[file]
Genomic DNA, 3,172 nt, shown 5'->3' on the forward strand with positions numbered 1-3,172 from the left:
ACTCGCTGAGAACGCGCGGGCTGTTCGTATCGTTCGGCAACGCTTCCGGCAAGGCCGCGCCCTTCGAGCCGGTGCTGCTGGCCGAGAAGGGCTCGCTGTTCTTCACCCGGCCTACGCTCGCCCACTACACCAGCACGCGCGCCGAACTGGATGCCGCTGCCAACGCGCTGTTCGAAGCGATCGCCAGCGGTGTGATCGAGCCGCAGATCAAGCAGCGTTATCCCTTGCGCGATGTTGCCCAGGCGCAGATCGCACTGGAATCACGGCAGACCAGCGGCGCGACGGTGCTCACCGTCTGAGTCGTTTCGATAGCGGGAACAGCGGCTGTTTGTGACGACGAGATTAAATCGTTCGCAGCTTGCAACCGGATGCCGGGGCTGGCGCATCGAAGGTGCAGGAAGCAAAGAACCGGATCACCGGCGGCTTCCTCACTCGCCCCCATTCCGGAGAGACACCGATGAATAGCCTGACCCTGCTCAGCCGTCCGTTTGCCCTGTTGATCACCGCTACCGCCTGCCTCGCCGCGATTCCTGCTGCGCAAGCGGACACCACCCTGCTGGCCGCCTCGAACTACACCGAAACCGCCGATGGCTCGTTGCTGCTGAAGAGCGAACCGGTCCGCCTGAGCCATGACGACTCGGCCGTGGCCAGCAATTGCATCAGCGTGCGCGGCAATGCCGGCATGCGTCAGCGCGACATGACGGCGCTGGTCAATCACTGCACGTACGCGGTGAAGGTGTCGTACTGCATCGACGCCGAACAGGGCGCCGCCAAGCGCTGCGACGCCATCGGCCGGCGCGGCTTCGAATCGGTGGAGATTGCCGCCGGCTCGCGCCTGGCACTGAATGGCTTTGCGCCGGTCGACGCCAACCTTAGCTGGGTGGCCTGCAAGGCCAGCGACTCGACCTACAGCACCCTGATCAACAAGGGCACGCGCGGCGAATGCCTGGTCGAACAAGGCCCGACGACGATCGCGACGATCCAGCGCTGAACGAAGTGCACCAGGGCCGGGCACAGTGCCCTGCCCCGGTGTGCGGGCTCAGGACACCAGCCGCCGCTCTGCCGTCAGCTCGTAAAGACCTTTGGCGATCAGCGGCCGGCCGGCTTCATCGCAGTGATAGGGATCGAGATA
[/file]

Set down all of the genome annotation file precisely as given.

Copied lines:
Genomic DNA, 3,172 nt, shown 5'->3' on the forward strand with positions numbered 1-3,172 from the left:
ACTCGCTGAGAACGCGCGGGCTGTTCGTATCGTTCGGCAACGCTTCCGGCAAGGCCGCGCCCTTCGAGCCGGTGCTGCTGGCCGAGAAGGGCTCGCTGTTCTTCACCCGGCCTACGCTCGCCCACTACACCAGCACGCGCGCCGAACTGGATGCCGCTGCCAACGCGCTGTTCGAAGCGATCGCCAGCGGTGTGATCGAGCCGCAGATCAAGCAGCGTTATCCCTTGCGCGATGTTGCCCAGGCGCAGATCGCACTGGAATCACGGCAGACCAGCGGCGCGACGGTGCTCACCGTCTGAGTCGTTTCGATAGCGGGAACAGCGGCTGTTTGTGACGACGAGATTAAATCGTTCGCAGCTTGCAACCGGATGCCGGGGCTGGCGCATCGAAGGTGCAGGAAGCAAAGAACCGGATCACCGGCGGCTTCCTCACTCGCCCCCATTCCGGAGAGACACCGATGAATAGCCTGACCCTGCTCAGCCGTCCGTTTGCCCTGTTGATCACCGCTACCGCCTGCCTCGCCGCGATTCCTGCTGCGCAAGCGGACACCACCCTGCTGGCCGCCTCGAACTACACCGAAACCGCCGATGGCTCGTTGCTGCTGAAGAGCGAACCGGTCCGCCTGAGCCATGACGACTCGGCCGTGGCCAGCAATTGCATCAGCGTGCGCGGCAATGCCGGCATGCGTCAGCGCGACATGACGGCGCTGGTCAATCACTGCACGTACGCGGTGAAGGTGTCGTACTGCATCGACGCCGAACAGGGCGCCGCCAAGCGCTGCGACGCCATCGGCCGGCGCGGCTTCGAATCGGTGGAGATTGCCGCCGGCTCGCGCCTGGCACTGAATGGCTTTGCGCCGGTCGACGCCAACCTTAGCTGGGTGGCCTGCAAGGCCAGCGACTCGACCTACAGCACCCTGATCAACAAGGGCACGCGCGGCGAATGCCTGGTCGAACAAGGCCCGACGACGATCGCGACGATCCAGCGCTGAACGAAGTGCACCAGGGCCGGGCACAGTGCCCTGCCCCGGTGTGCGGGCTCAGGACACCAGCCGCCGCTCTGCCGTCAGCTCGTAAAGACCTTTGGCGATCAGCGGCCGGCCGGCTTCATCGCAGTGATAGGGATCGAGATA